Electro Swing has descended from the swing jazz that originated way back in the ‘20s, in the United States of America, and dominated the music scene until the late ‘40s. One of the main features of this music is that it was usually played by large jazz orchestras that had a lot of wind instruments and a strong rhythm section.
But let’s travel a bit closer to our own time and talk about the modernized electronic version of this genre. The initial steps in this direction were made in the early ‘90s when such musicians as G-Swing, Mike Dixon, Doop, and Gabin began mixing house music with the elements of swing jazz.
In this time period, the term “electro-swing” first appeared in the music press. However, this phase was rather short-lived because, by the late ‘90s, the popularity of the genre had subsided as it went into a version of the underground, having turned into a local sub-genre of house music. It should be noted that even during its years in obscurity, the genre continued to take shape, slowly but surely. In 1999, a single called “Get a Move On”, released by Mr. Scruff, set the genre’s direction.
In 2005, Max Fuderer finalized the formation of the genre. He decided that the time for remixes was over and, after acquiring the pseudonym Parov Stelar, started to release original songs in which he employed a live, jazzy sound. These innovations allowed the genre to find a place in the global trends of the early 21st century. Actually, the absolute majority of bands that play in the style of electro swing are followers of Parov Stelar, in one way or another.
By 2011, the popularity of the genre began to fade, but it managed to leave a legacy in the form of a full-fledged and independent musical movement. Although electro-swing didn’t achieve mass popularity, it brought forward a significant number of immensely talented and fascinating musicians.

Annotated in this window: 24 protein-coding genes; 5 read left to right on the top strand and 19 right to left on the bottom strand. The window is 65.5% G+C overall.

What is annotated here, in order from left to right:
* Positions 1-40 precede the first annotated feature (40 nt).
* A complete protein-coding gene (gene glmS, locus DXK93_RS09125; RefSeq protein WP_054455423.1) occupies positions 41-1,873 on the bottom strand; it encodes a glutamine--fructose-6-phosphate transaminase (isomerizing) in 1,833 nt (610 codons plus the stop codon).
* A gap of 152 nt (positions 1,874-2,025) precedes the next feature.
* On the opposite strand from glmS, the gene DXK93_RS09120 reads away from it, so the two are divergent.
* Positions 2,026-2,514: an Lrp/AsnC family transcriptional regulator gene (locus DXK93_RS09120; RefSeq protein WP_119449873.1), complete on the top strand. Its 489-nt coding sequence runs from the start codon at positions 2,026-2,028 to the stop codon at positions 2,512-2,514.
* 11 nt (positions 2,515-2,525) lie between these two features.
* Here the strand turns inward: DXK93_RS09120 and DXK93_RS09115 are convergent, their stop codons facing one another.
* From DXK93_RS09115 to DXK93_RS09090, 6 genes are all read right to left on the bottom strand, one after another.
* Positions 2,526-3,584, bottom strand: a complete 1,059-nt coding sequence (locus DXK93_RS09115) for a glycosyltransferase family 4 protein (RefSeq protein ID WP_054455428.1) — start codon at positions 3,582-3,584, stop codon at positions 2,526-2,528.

Parov Stelar – The Princess (2012)
Perhaps this is one of the best albums by this particular band as well as of the entire genre.
Caravan Palace – Caravan Palace (2008)
One of the bands that followed in Max Fuderer’s footsteps, particularly respecting the sound that he discovered. It would be fair to say that the quality of their music is on a par with the music composed by the pioneer of the genre.
Club des Belugas – Fishing for Zebras (2014)
This band was formed long before the emergence of electro-swing. Initially, they played a modernized version of jazz interwoven with other genres. The members of the band have a simple name for this style – Nu Jazz. However, this term contains the string of experiments with the sound that can’t go unnoticed by a seasoned music lover.
Gramophonedzie – Why Don’t You (2010)
This band’s music has a lot more in common with its electronic roots than with the jazz ones, though the influence of the latter is also quite meaningful. The band hasn’t yet released a full album, but you will be able to find a lot of their singles and remixes on various websites.
Mr. Scruff – Keep it Unreal (1999)
I have already mentioned this band in this article, so now I would like to give you a chance to listen to their complete album. It is not a representative of pure electro swing per se, but their music has played an important role as one of the stages in the experiment that is the hybridization of jazz and electronic music.